The pastor of Good Shepherd Lutheran Church, Rev. Todd Denoyer, told a reporter from the Sentinel that he had coached Hunter in football at Pine Ridge. “I had Jerone in my class. He said, ‘Yes, sir; no, sir.’ He was a polite kid. I feel for his family.”
Erin Belanger and Francisco Roman moved to Deltona in hopes of making a life for themselves. Belanger taught Roman English, and he—born in Puerto Rico—taught her Spanish. Family members told the Lowell Sun that Roman “was always smiling” and that his ambition was to become a nurse. The couple met while both worked in the kitchen at the Fairhaven Nursing Home in Lowell.
One of the birthplaces of American industry in the 19th century, Lowell is now a depressed mill town of 105,000 people, “plagued by alarmingly high rates of unemployment and poverty,” according to the Department of Urban Studies and Planning at Massachusetts Institute of Technology. Large, long-vacant textile mills sit alongside miles of canals on the banks of the Concord and Merrimack rivers. Seventeen percent of the population lives below the official poverty line, compared with 9.3 percent for Massachusetts as a whole. The median household income is $39,192.
Erin’s father, Bill Belanger of Hudson, New Hampshire, told the press that his daughter and her boyfriend wanted to be where the weather was milder and the cost of living cheaper. He bought them a pair of airplane tickets for Florida in March and gave them whatever money he could afford. “They loved each other. Flaco took very good care of her. They were good kids. They didn’t deserve to die.” Members of the two families were grieving together at the house of Roman’s older brother in Lowell.
Belanger commented further, “I have nothing but praise for Flaco. I would have been very proud to call him my son-in-law.”
Belanger and Roman rented a three-bedroom house in Deltona with grapefruit and orange trees in the backyard. But their economic prospects did not immediately improve. Both got jobs at Burger King.
Ironically, the median household income in Deltona is $39,736, only $700 more than in the Massachusetts town. The unemployment level is considerably lower than in Lowell, however, indicative of the type of low-wage employment available in this “working class bedroom community” of 75,000, located almost midway between Daytona Beach and Orlando, the home of Disney World.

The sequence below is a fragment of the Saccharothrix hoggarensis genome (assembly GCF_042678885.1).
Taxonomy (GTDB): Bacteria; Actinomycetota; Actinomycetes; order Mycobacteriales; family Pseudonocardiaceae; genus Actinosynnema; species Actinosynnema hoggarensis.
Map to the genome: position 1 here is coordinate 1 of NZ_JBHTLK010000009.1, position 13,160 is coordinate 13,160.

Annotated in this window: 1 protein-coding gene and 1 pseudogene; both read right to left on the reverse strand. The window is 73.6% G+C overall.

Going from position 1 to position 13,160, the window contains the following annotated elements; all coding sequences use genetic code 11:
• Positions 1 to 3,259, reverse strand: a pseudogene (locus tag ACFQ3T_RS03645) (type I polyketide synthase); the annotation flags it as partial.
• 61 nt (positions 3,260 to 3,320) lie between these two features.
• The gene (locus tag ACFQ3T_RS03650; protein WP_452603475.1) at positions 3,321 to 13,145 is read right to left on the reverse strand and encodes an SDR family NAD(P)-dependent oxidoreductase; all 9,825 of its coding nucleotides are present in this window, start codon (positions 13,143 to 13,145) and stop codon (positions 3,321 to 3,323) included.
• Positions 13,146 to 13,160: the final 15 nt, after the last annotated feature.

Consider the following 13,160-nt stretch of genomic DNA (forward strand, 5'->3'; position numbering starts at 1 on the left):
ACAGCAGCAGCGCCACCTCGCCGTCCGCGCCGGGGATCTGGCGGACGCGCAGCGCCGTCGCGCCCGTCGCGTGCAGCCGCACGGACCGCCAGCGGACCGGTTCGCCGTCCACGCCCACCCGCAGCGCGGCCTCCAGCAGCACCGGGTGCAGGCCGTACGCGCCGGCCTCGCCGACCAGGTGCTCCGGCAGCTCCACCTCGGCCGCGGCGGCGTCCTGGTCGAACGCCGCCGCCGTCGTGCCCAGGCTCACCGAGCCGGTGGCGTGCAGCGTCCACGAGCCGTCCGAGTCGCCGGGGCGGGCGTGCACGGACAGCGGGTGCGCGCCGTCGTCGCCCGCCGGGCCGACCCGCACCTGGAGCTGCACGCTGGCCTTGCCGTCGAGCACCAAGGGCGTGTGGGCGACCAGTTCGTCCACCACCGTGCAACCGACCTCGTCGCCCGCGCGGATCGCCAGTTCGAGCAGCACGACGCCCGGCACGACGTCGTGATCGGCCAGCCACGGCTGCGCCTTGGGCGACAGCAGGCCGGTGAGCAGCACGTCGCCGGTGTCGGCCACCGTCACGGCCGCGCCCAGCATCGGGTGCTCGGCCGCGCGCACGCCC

Deltona only came in existence in the mid-1960s as a subdivision marketed “to senior citizens looking for the ideal place to retire,” according to the town’s official site. By 1970, the area had 4,000 residents and a median age of 62.
“Subsequent to the development of Disney World, and the growth of the regional population, the marketing scheme changed and residential lots were sold to broader interests. ... A housing boom occurred in the 1980s,” and by 1990 the average age of the 51,000 Deltona residents was 35. The per capita income for the city is presently only $16,648, and 8.1 percent of the population lives below the federal government’s official poverty line.
All six of the victims of last Friday’s murder worked, or had worked, at Burger King. Michelle Nathan and Anthony Vega met at the fast-food restaurant. Vega moved into the three-bedroom house two weeks before his death. Steve Nathan, Michelle’s father, had only recently met Vega at his house in Sanford, Florida. He told a reporter, “I was always proud of her. I trusted her judgment.” Gleason, a 2004 high school graduate, was an aspiring actor and dancer. He would have been 18 August 10. Gonzalez had left his 7-year-old daughter in the Bronx a few months earlier with the aim of establishing himself in Florida. He evidently hoped to get a job as a cable television technician.
The killing spree was the deadliest in Florida since June 1990, when a man whose car had been repossessed randomly shot eight people to death at a General Motors Acceptance Corporation office in Jacksonville, before shooting himself.